In the community of optical propagation in turbulent atmosphere, Model 4 of temperature (the effect of humidity is neglected) has become the standard model for the refractive-index power spectrum. Recently, its accuracy has been further verified by direct numerical simulation (DNS) [14]. Model 4, however, consists of a second-order differential equation that can be solved only numerically, and it seems that no closed-form solution has been published in the literature. Several theoretical approximations to Model 4 of temperature fluctuations in air have been proposed so far, such as the modified atmospheric [15], Churnside [16], and Frehlich’s spectra [17]. For the case of the turbulent ocean, in [3], the statistical properties of optical waves when the refractive index is controlled by a single component (temperature or salinity) was analyzed by numerically solving the Model 4. Then in [18], Nikishov expressed the power spectrum of refractivity fluctuation in terms of temperature spectrum, salinity spectrum, and temperature-salinity co-spectrum. Each scalar spectrum was obtained by using the Hill’s Model 1. To facilitate the analytical studies of optical wave propagation in ocean, very recently in [19], a mathematic approximation to Nikishov spectrum has been proposed. It employs the Gaussian function to replace the term $\mathrm{exp}\left(A{\kappa}^{4/3}+B{\kappa}^{2}\right)$ appeared in Nikishov spectrum. Here $A$ and $B$ are the spectrum parameters. In [20], the effect of the eddy diffusivity ratio has been added to Nikishov spectrum.

Since Nikishov spectrum derives from Hill’s Model 1, which has the exact mathematic form, it has been widely used in the analysis of the statistical properties of optical waves propagating in turbulent ocean [21–23]. Turbulence-induced irradiance fluctuations, also known as optical scintillation, is one of these statistical properties. The importance of optical scintillation lies in its influence on the performance of optical communication. All of the recent studies on optical scintillation in turbulent ocean were performed on basis of Nikishov spectrum [24–34]. In [24], the longitudinal (i.e., on-axis) as well as radial (i.e., off-axis) components of the scintillation index for plane, spherical and collimated Gaussian waves were numerically evaluated. The scintillation index of plane and spherical waves in weak turbulent ocean was studied in [25] in consideration of the effects of various system and channel parameters, e.g., wavelength, link length, balance of temperature and salinity fluctuations. In [26], the on-axis scintillation index of focused Gaussian beams in weak oceanic turbulence and the associated error performance of underwater optical communication were investigated. Scintillation and error rate analysis were further performed in [27,28], and [29], respectively, for partially coherent flat-topped beam (PCFT), annular beam, and phase-locked PCFT array beam. In [30, 31], the effects of increasing the size of the received aperture on the scintillation index and the associated error rate were investigated under weak turbulence condition. The effect of the eddy diffusivity ratio was included in the analysis of weak turbulence scintillation index for plane and spherical waves [20]. In [32], an equivalent refractive-index structure constant in ocean was derived by equating the spherical wave scintillation index of the Nikishov spectrum to that of atmospheric turbulence spectrum. This result was adopted in developing the scintillation index in strong oceanic turbulence [33, 34].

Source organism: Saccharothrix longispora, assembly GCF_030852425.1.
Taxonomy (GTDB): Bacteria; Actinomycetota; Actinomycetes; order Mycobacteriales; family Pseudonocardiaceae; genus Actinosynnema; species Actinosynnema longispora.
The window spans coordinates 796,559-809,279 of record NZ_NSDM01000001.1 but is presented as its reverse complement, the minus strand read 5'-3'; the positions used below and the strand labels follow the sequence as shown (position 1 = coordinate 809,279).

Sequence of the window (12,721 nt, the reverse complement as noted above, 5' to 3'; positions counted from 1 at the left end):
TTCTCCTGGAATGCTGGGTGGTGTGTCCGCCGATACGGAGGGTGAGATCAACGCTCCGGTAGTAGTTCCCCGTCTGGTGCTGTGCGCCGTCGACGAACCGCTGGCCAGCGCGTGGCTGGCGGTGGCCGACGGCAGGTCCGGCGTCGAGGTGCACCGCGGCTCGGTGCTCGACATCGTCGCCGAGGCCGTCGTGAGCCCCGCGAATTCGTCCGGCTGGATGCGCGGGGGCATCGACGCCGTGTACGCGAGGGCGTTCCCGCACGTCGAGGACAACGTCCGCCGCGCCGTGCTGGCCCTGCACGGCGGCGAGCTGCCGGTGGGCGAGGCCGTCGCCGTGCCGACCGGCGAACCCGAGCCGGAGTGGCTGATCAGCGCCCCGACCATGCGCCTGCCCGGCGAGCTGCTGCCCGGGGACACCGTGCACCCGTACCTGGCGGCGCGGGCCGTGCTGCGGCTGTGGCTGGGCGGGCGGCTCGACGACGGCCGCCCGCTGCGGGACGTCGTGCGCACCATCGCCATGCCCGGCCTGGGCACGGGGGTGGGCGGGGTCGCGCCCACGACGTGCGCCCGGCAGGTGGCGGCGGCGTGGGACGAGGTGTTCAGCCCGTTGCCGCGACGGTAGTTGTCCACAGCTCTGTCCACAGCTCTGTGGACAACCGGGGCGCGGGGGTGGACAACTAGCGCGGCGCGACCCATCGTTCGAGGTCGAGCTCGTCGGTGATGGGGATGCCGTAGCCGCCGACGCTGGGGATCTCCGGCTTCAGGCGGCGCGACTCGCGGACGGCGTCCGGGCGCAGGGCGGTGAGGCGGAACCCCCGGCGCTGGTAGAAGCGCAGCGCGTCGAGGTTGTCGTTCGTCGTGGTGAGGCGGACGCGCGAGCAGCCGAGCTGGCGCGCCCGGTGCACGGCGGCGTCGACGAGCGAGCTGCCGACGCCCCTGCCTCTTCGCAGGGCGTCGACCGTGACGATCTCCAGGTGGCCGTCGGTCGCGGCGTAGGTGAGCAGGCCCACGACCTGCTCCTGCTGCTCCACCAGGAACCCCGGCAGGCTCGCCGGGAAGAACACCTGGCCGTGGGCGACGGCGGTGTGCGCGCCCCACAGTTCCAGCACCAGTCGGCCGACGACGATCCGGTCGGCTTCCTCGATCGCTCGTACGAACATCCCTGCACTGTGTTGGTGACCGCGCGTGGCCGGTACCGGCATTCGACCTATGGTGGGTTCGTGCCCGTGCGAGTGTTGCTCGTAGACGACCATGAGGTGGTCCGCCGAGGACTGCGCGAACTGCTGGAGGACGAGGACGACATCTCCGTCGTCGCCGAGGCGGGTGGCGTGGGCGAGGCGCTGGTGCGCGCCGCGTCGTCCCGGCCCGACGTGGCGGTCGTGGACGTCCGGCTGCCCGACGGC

Although the Nikishov spectrum has been extensively used in the analysis of optical scintillation in ocean, it should be noted that this spectrum has some limitations. As mentioned above, Nikishov spectrum get deduced from Hill’s Model 1 which exhibits the deviation from the experimental data of atmospheric temperature spectrum in the inertial-convective range. Due to the similarity of atmospheric and oceanic turbulence, it is believed that such a deviation may also occur in comparing Nikishov spectrum with the underwater data. In addition, Hill’s Model 1 reduces to Batchelor spectrum at large wavenumber. However, recent results of the DNS with $\mathrm{Pr}=7$(temperature Prandtl number of water) [35] and the experimental observations of temperature fluctuation in water [36, 37] exhibit the behavior consistent with the Kraichnan spectrum. These limitations of Nikishov spectrum motivate our work here.

In this paper, we first review all the previous published scalar spectra, further compare and discuss their accuracy in modeling the temperature and salinity fluctuations of ocean. Then, we propose a new scalar spectrum to overcome the limitations of the present spectra. The result is used to generate the new spatial power spectrum of the refractive-index fluctuation in turbulent ocean. Finally, the plane- and spherical-wave scintillations in weak oceanic turbulence were studied by using the proposed spectrum.